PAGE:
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Bangkok Post: Shell hands control of stations to dealers

Company hopes move will cut operating cost

ARANEE JAIIMSIN

The Shell Company of Thailand Ltd will hand over the operation of all of its company-owned retail stations to dealers by the end of this year. Simon Hirst, general manager retail sales and operations for Shell in Thailand, said there were 550 Shell petrol stations in the country at present.

Of the total, 330 stations are owned by the company and operated through retail business agreements with dealers and 200 are dealer-owned stations. The remainder are company-owned and operated.

The number of company-owned and operated stations has fallen from 150 three years ago and would drop to zero by the end of the year.

”Operation costs should decrease because dealers would try their best to cut down wasteful expenditures and attract more customers by keeping stations clean, convenient and safe, aiming to be rewarded as much as possible by the company,” Mr Hirst said yesterday.

Shell, which has operated in Thailand for more than a century, expects sales revenue this year to pick up from a loss in 2006.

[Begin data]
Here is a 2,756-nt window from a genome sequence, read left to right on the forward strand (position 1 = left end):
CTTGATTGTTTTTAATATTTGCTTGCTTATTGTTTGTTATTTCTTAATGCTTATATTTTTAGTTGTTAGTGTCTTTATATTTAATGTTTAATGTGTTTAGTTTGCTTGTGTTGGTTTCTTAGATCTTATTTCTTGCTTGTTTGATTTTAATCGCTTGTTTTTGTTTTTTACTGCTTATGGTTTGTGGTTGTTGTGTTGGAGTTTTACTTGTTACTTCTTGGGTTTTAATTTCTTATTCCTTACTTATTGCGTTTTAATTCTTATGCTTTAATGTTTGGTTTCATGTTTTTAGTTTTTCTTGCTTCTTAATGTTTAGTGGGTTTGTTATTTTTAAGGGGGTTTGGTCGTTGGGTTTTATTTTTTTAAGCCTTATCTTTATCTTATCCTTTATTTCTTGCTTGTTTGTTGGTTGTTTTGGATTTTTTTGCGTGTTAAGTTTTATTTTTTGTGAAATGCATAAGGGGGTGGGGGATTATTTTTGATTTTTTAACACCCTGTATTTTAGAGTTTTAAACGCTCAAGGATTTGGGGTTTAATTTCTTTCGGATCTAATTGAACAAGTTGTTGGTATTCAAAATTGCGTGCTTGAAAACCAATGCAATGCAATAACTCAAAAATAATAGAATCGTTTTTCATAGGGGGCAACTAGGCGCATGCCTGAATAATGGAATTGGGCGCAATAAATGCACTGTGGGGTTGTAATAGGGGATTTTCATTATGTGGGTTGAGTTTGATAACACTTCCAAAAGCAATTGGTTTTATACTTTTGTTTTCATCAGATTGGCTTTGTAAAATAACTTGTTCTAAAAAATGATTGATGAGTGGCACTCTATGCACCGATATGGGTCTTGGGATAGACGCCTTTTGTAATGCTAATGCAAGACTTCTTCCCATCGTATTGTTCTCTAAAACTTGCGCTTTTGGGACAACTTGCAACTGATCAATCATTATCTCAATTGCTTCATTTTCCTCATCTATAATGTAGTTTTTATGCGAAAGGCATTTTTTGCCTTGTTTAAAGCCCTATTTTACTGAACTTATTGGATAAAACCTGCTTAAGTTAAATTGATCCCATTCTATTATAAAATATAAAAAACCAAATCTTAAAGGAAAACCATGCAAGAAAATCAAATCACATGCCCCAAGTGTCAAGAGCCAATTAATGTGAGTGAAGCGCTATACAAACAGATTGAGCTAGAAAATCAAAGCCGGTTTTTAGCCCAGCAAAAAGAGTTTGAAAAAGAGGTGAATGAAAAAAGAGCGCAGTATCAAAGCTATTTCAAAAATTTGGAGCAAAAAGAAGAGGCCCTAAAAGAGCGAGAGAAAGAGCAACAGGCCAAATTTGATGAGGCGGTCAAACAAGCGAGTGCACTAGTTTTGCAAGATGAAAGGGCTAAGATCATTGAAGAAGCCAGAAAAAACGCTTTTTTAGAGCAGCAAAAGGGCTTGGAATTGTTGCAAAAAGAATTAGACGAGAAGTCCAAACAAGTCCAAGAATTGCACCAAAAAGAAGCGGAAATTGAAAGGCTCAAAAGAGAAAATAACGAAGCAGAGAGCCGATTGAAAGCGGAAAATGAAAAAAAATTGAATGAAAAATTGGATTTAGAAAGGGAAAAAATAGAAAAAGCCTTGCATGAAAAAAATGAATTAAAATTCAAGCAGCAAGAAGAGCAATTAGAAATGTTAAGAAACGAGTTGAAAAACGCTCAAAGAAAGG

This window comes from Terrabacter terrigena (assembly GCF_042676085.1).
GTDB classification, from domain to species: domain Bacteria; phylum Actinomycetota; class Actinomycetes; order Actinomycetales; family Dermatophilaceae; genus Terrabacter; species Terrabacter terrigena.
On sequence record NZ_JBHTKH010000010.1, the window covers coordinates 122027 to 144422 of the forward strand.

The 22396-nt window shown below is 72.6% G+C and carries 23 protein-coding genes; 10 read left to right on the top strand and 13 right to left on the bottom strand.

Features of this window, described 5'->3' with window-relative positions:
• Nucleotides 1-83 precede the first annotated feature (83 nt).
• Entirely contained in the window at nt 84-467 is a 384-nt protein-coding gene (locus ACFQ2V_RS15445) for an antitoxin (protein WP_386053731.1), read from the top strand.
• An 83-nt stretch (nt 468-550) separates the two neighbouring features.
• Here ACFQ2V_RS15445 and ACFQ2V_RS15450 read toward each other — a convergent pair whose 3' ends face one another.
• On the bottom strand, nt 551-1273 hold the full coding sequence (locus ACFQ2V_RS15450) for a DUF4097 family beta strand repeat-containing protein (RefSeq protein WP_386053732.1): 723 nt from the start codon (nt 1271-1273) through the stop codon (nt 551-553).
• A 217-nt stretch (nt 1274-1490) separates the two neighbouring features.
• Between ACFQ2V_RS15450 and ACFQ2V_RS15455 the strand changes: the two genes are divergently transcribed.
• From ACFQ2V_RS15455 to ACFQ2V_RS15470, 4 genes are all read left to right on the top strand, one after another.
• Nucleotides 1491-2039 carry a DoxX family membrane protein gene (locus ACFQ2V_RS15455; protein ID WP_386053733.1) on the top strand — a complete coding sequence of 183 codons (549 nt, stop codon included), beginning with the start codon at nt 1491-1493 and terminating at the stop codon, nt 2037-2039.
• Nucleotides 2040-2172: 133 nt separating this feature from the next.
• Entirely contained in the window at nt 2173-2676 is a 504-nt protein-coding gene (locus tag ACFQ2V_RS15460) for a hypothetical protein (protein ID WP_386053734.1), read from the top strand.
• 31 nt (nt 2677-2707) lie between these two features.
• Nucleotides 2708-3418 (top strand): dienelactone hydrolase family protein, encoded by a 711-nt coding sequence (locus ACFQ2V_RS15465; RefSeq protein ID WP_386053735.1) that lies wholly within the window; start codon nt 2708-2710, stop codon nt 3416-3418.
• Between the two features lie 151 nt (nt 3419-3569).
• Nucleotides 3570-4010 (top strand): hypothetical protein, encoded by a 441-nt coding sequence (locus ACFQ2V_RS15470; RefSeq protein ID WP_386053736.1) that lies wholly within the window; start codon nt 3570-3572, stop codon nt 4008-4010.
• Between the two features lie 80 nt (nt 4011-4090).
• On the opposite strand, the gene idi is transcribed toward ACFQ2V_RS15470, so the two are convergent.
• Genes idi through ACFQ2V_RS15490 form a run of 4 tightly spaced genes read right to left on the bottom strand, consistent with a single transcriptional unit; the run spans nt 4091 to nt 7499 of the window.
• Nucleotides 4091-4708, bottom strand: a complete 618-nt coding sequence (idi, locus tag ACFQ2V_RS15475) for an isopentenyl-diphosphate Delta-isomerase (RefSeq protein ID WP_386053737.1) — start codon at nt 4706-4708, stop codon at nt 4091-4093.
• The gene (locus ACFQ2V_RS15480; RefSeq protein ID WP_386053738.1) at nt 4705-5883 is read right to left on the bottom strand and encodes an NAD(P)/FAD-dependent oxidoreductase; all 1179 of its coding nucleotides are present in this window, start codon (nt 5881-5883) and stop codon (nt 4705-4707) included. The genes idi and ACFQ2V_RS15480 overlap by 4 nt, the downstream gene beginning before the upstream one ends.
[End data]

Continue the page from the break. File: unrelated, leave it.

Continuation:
Josef Waltl, executive vice-president for retail sales for Royal Dutch Shell Group, said that even though Shell would not expand its retail network in 2008, the company remained committed to expanding its presence in Thailand.

Mr Waltl said Shell would continue to expand despite low marketing margins over the past two years.

”Retail business should not be judged by the short-term situation. We believe Thailand is a growing market in Asia because people are becoming more affluent. Therefore, our business would improve in the long term,” he said.

He added that Shell’s global strategy was to grow in Asia, and that Thailand was one of the company’s key strategic locations in the region.

To boost sales, Shell focused on new product launches, existing station renovations and upgrades in line with service quality improvement, said Mr Waltl.

The company plans to renovate and upgrade 50 company-owned service stations in Bangkok and the vicinity within the year.

The average budget for the improvements is between two million and three million baht per station.

Renovations have been completed at three stations: on Soi Suan Plu, Narathiwat Ratchanakarin Road, and on Ratchadaphisek Road. They have since generated a 20% sales increase over the same period last year.

Shell also introduced V Power diesel, which is the replacement for Shell Pura, to the Thai market in August. In the first eight weeks, sales revenue of V Power diesel increased 81% from the levels of Shell Pura in the first half of the year.

http://www.bangkokpost.com/Business/12Oct2007_biz39.php

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